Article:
A contingent of health care providers across the country are making new investments in pediatric palliative care, but creating these programs is no small feat. Many face obstacles such as a shrinking workforce, limited access to training and a generally poor understanding of the specific needs of children.
Although a growing number of hospices and other providers have taken steps to improve pediatric services, most seriously ill children do not have sufficient access to palliative care.
According to a study by the American Academy of Pediatrics (AAP), much of the care pediatric patients receive is provided by primary or subspecialty care providers rather than palliative care specialists. Many of these children are frequently hospitalized and very few receive timely or home-based services, the AAP said.
Staffing issues occurring across health care are a critical barrier.
Union concerns go beyond simple numbers. Few clinicians have the specialized training to provide pediatric palliative care, according to Sara Dado, senior director of clinical programs for Lightways Hospice and Serious Illness Care.
Another consideration is the number of healthcare workers who believe they have the personal resilience to care for children who are suffering or dying.
“For providers interested in doing so, if you understand the importance of comprehensive end-of-life care for young children, [then] think about the education and support you might need and really consider that that’s so important,” Dado told Hospice News at the palliative care conference in Chicago. “You have to be invested and willing to identify your current staff who want to look after children and just need that training or maybe hire new staff.
Pediatric care providers also face the risk of burnout, a longstanding issue that has become even more common among healthcare workers during the pandemic.
A second AAP study, this one published last year, found that 63% of pediatric inpatient palliative care programs reported concerns about burnout. Additionally, 60% indicated an inability to meet clinical demand with available staff. The survey included 54 programs in 29 states and the District of Columbia.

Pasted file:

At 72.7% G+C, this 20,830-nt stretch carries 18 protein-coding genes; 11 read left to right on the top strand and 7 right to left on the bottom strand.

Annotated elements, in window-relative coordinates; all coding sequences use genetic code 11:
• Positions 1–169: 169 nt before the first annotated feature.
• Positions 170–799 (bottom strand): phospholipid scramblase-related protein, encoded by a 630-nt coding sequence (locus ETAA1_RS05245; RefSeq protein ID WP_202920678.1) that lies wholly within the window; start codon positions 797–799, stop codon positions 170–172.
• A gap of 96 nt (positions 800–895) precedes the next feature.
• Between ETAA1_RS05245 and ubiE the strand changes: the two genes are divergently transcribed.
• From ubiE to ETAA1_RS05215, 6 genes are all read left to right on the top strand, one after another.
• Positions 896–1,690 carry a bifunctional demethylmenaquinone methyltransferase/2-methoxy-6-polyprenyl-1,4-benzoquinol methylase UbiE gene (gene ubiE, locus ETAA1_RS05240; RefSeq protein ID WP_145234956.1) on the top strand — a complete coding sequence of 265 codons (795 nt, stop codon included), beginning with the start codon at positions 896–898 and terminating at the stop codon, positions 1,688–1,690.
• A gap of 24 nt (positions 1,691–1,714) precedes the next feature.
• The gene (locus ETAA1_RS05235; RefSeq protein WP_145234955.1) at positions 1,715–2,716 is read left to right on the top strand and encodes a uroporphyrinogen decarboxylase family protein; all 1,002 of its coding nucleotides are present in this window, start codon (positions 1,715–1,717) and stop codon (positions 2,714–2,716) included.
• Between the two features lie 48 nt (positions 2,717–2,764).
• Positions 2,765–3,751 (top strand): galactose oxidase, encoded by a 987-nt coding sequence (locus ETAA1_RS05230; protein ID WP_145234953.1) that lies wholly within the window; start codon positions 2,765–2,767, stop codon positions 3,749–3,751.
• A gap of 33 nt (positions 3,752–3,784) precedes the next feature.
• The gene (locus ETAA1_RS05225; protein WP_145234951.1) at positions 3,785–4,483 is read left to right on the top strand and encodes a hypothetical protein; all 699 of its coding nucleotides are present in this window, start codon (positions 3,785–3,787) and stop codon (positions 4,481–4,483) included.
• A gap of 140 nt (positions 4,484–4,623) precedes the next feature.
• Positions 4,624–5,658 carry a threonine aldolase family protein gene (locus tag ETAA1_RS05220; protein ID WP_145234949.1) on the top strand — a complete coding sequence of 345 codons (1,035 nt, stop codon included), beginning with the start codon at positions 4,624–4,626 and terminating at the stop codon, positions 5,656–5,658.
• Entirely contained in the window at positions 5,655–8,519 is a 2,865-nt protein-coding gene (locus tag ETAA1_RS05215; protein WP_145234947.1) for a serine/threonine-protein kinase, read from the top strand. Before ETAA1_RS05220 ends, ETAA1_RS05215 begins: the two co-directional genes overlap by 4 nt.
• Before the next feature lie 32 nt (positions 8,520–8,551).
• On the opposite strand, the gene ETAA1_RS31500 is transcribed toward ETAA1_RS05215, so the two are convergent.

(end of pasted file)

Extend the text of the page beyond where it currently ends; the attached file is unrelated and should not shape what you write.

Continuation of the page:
A lack of trained staff can prevent pediatric palliative care programs like these from taking off. However, some providers do their best to provide this care to pediatric patients.
Benioff Children’s Hospital at the University of California, San Francisco (UCSF) launched the Stad Center for Pediatric Pain, Palliative & Integrative Medicine last year, funded by a $3 million philanthropic gift.
The center is not immune to the pressures of work, but is looking for ways to do more with less to ensure patients’ needs are met, according to the center’s medical director, Dr. Stefan Friedrichsdorf. This includes acute and chronic pain management for inpatients and outpatients.
“I often hear my colleagues nationally say that we don’t have enough staff. But our commitment at UCSF is to do everything we can to prevent and treat pain for every child, every time,” Friedrichsdorf told local news. “Children with unrelieved pain turn into adults with much higher rates of chronic pain, anxiety and depression.”
Over the past year, the center has managed the care of more than 8,000 pediatric patients, a number that is expected to increase with the arrival of eight new clinicians, including three physicians, nurse practitioners, acupuncturists, massage therapists, psychologists, social workers and specialists in the East. Medication.
The Hospices are also mobilizing.
West Virginia-based Hospice of the Panhandle is expanding its pediatric palliative care program. The organization recently added two additional staff trained by the Children’s National Medical Center in Washington D.C.
The team works with patients and their families throughout the stages of illness to address practical, physical, emotional, psychological and spiritual needs.
Now in its second year, the palliative care provider’s pediatric palliative care team has so far served 11 patients and their families and plans further expansion as its clinical team grows.
“We want our community to know that we are here for them,” Adaira Green, a nurse with the pediatric care team at Hospice of the Panhandle, said in a company announcement. “While it’s hard to imagine an infant or child needing palliative care, many don’t even know that the hospice even provides care for pediatric patients.”
However, anyone who comes to work in pediatric palliative care must understand the nuances of the difference between the needs of children and those of adults.
The needs and conditions of pediatric patients differ from those of adults in terms of diagnoses, disease trajectories, drug dosages and equipment, and family dynamics and support.
About a quarter of children ages 2 to 8 in the United States have a chronic illness, the US Centers for Disease Control & Prevention reported.
Some of the most common terminal diagnoses include cancer, birth defects, deformities and chromosomal abnormalities, according to the CDC.
The “worst mistake” a hospice can make is taking its adult palliative care team and anticipating that those skills will translate to pediatric patient populations, Dado told Hospice News, saying it would be “a recipe for disaster.